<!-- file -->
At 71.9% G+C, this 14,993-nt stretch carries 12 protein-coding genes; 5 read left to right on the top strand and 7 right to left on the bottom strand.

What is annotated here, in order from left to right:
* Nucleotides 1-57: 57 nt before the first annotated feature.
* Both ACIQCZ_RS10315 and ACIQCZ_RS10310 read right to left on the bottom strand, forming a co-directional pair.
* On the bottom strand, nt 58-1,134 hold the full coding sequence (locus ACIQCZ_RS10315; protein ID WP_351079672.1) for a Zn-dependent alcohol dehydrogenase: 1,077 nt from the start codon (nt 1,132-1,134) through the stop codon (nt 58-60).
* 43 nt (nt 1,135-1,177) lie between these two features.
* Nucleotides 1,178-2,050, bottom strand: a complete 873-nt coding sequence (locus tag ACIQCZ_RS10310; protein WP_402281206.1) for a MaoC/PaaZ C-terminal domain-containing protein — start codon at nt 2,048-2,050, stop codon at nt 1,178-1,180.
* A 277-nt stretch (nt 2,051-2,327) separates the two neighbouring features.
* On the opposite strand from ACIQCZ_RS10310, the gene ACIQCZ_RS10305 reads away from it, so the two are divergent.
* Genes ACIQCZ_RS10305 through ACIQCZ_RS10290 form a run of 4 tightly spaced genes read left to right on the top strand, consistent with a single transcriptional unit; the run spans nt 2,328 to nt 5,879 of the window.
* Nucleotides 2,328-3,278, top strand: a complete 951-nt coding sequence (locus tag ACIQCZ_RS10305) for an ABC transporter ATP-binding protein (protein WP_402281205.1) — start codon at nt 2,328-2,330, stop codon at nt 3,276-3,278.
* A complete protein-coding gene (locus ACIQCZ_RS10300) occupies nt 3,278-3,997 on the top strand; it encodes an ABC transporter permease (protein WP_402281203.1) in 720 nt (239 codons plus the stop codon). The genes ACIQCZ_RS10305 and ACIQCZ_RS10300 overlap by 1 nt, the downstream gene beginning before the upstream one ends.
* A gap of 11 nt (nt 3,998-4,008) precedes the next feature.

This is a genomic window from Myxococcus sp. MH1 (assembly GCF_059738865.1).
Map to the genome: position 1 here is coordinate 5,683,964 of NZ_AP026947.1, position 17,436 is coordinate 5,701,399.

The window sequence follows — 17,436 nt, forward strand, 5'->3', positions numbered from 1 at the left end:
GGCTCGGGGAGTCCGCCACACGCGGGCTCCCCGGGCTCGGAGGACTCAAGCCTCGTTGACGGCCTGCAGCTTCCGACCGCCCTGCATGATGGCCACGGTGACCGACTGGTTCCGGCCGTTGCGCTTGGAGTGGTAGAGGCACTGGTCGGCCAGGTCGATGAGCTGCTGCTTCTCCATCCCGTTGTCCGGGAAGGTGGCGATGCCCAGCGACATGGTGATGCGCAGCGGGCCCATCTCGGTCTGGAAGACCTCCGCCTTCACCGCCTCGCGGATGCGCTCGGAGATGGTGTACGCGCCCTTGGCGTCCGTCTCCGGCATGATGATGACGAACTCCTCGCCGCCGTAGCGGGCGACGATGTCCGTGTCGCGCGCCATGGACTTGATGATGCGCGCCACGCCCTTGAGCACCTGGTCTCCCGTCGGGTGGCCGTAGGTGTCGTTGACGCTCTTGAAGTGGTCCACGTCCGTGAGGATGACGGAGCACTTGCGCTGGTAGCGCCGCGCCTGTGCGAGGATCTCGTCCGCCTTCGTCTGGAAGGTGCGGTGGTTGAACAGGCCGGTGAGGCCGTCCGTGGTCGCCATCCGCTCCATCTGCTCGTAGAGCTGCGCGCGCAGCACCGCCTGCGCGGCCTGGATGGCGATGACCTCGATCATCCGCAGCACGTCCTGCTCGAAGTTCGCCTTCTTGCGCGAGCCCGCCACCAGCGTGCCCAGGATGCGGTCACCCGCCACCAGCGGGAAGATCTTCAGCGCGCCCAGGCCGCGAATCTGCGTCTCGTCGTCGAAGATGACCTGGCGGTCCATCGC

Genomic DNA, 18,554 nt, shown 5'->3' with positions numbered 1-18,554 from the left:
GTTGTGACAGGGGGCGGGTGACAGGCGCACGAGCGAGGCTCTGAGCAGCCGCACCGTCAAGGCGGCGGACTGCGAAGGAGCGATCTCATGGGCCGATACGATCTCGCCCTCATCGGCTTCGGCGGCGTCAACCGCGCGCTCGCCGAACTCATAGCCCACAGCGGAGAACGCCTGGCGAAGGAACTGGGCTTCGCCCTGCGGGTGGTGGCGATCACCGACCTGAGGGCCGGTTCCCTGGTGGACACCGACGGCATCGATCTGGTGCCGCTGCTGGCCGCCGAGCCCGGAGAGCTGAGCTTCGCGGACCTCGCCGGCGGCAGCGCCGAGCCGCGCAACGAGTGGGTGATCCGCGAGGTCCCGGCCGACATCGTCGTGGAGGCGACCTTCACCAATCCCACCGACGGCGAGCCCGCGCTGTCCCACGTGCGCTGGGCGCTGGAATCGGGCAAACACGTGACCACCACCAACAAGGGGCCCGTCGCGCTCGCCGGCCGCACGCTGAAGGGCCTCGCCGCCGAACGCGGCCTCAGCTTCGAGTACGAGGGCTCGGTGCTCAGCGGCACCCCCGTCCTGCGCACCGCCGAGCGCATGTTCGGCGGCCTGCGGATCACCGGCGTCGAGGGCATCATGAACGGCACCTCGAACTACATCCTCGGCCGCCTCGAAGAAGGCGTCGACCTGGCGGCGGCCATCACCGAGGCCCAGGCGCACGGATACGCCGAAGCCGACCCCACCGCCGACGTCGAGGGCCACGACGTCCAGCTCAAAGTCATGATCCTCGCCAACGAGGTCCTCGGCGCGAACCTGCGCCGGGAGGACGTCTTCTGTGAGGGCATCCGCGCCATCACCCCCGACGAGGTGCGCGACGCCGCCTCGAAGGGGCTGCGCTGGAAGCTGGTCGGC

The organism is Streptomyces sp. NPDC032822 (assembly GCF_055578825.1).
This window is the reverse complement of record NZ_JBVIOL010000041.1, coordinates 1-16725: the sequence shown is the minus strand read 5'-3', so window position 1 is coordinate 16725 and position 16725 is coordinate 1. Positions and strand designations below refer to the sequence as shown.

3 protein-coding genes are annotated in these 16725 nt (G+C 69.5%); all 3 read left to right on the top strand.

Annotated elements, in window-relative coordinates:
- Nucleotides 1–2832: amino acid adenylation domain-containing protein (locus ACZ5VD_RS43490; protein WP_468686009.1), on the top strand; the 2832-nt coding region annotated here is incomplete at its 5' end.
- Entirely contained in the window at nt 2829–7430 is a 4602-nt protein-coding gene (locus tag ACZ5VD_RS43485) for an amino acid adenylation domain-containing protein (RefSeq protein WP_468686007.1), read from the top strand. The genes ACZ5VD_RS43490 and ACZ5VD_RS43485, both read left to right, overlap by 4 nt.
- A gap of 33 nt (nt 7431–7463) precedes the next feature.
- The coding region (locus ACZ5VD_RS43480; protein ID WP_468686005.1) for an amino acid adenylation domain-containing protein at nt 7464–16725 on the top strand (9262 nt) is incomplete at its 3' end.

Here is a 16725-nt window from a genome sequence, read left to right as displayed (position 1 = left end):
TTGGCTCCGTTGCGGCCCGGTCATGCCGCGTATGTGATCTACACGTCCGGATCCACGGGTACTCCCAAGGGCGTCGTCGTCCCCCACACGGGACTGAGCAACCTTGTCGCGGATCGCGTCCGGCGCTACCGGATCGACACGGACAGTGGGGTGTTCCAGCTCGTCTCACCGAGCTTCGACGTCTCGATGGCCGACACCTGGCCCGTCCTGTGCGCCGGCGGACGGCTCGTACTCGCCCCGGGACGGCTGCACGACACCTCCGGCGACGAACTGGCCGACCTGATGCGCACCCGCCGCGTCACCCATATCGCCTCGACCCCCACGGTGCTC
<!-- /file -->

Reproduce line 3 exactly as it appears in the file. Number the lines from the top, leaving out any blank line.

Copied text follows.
* Nucleotides 1-57: 57 nt before the first annotated feature.